AG: Barbour ‘Abused' Office With Pardons

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Attorney General Jim Hood says some holiday deals are too good to be true. Urges caution.

Update 8:26 p.m.: Hinds County Circuit Judge Tomie Green has granted Attorney General Hood's injunction, saying, "There is a substantial likelihood of success ..." in the case of Hood's challenges to the constitutionality of some of former Governor Barbour's pardons. Download the fax from the AG's office (PDF, 37k).

Also see: JFP investigation of Barbour's 2008 Pardons of Domestic Killers
JFP Domestic Violence Archive
Barbour Watch Archive

In a room crowded with reporters, Attorney General Jim Hood this afternoon accused former Gov. Haley Barbour of violating the Mississippi Constitution and vowed to keep improperly pardoned felons behind bars.

Hood said any convicted felon applying for a pardon must publish notification in the county where he or she committed the crime 30 days prior to receiving a pardon. Hood says his initial investigation has already revealed that several of the more than 200 felons the former governor pardoned during his last weekend in office did not publish any notification, while others have attempted to publish since Saturday.

"It's unfortunate Governor Barbour didn't read the constitution," Hood said.

The attorney general said Barbour's actions put Mississippians at risk by releasing violent felons back out into the public.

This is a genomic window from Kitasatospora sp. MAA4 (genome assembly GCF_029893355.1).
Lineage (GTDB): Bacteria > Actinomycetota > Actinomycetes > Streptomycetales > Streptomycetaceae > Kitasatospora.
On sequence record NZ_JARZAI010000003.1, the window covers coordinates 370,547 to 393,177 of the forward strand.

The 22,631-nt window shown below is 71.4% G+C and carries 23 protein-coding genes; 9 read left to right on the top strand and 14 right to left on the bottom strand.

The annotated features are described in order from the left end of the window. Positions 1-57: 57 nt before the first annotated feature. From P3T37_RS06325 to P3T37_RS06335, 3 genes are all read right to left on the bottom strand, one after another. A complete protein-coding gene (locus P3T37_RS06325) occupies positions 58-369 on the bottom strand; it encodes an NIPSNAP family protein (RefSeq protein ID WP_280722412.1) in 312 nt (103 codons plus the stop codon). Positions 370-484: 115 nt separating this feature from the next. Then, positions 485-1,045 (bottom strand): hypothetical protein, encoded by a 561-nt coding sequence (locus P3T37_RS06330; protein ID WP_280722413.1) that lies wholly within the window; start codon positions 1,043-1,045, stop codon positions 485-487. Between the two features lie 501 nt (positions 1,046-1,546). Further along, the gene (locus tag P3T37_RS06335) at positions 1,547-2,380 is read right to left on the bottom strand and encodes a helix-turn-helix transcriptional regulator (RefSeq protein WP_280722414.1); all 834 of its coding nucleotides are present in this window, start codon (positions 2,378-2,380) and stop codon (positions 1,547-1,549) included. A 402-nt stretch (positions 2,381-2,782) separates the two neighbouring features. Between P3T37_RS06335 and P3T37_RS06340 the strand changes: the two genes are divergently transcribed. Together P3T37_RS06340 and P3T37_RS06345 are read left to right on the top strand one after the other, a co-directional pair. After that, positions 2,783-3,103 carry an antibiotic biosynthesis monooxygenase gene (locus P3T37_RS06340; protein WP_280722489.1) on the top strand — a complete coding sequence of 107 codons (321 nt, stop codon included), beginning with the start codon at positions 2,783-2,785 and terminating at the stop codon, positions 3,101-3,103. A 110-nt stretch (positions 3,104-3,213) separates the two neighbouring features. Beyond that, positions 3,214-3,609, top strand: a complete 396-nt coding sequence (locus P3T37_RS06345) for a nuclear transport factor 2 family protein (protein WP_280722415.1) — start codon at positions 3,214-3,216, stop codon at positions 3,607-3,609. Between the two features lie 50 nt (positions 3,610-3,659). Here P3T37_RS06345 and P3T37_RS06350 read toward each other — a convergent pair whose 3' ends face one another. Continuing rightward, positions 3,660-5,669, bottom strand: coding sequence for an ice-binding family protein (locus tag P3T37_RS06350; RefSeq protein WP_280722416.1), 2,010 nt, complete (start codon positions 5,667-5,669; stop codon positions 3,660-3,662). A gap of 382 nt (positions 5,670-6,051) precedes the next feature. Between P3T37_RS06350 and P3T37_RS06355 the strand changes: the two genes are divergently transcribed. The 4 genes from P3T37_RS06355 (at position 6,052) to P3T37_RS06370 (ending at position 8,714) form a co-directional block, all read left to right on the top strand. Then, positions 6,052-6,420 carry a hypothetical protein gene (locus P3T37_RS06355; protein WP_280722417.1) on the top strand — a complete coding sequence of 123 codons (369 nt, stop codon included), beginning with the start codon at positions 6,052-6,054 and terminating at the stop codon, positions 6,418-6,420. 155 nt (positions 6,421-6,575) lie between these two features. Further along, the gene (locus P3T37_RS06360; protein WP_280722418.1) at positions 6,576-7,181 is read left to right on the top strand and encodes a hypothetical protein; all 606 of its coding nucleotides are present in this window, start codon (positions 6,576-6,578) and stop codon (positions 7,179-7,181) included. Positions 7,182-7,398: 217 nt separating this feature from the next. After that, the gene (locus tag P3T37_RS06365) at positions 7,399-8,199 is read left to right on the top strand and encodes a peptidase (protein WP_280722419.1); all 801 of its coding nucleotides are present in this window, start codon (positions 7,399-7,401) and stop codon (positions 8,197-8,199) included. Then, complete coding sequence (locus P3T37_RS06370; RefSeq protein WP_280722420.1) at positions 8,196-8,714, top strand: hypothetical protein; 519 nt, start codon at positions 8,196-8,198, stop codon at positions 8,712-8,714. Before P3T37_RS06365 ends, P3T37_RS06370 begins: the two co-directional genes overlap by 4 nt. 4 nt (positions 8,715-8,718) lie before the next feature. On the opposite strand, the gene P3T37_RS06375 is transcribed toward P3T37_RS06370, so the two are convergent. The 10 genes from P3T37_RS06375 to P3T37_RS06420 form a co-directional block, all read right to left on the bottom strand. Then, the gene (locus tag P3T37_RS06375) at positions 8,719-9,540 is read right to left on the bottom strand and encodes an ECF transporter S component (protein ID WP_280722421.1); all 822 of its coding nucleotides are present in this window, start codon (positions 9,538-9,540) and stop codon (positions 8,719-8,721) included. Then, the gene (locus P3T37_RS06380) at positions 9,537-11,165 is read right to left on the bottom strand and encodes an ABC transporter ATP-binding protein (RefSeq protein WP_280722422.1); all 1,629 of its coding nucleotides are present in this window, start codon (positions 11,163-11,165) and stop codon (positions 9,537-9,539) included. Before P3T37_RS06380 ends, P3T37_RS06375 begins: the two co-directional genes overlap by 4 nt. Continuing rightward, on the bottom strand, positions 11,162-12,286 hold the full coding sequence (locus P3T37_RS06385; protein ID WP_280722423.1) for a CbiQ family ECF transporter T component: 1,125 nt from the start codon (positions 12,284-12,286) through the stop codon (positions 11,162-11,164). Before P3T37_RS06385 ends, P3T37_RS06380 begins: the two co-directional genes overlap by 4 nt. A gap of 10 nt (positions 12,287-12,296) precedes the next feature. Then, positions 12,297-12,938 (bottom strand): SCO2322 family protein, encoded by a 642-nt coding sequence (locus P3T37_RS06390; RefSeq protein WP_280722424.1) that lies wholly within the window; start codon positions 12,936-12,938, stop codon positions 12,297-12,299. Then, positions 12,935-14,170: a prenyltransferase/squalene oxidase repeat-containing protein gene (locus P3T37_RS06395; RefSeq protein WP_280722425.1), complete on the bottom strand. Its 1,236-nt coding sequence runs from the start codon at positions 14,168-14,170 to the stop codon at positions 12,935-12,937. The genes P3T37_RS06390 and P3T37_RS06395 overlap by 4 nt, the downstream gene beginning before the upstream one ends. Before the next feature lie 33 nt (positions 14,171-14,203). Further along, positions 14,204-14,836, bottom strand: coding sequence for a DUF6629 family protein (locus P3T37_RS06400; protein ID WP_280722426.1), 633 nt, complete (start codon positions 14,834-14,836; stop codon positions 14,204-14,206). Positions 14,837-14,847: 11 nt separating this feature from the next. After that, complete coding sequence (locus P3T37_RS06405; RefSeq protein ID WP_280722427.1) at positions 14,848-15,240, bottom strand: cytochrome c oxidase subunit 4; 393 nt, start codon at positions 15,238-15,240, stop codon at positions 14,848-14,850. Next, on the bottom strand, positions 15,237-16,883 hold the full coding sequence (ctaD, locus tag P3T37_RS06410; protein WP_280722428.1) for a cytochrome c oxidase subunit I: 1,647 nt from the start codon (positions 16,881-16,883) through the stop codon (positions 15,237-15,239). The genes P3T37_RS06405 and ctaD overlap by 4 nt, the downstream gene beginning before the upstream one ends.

"It's a public danger," he said. "A grave danger."

Immediately following the press conference, Hood said he planned to go to the Hinds County Circuit Court to have a judge issue an injunction to stop the state Department of Corrections from releasing any prisoners pending his investigation. Some of the felons have already served their times, he said, but a pardon would restore all of their rights, including gun ownership and suffrage.

Hood indicated that his entire office is working on sorting out what he called "a mess," pulling many staffers from other issues and duties, virtually shutting down every division. The attorney general pulled no punches in his disdain for Barbour's actions.

"We give the governor the power of a king," he said, adding that the governor "abused his office" and violated victims' rights.

"(Barbour) ought to be talking to the people," Hood said, calling Barbour's 200+ pardons "the most horrendous thing I've ever seen."

The former governor has yet to give any statement or reasons for his actions and has not responded to numerous media requests.

"He's failed us," Hood said.


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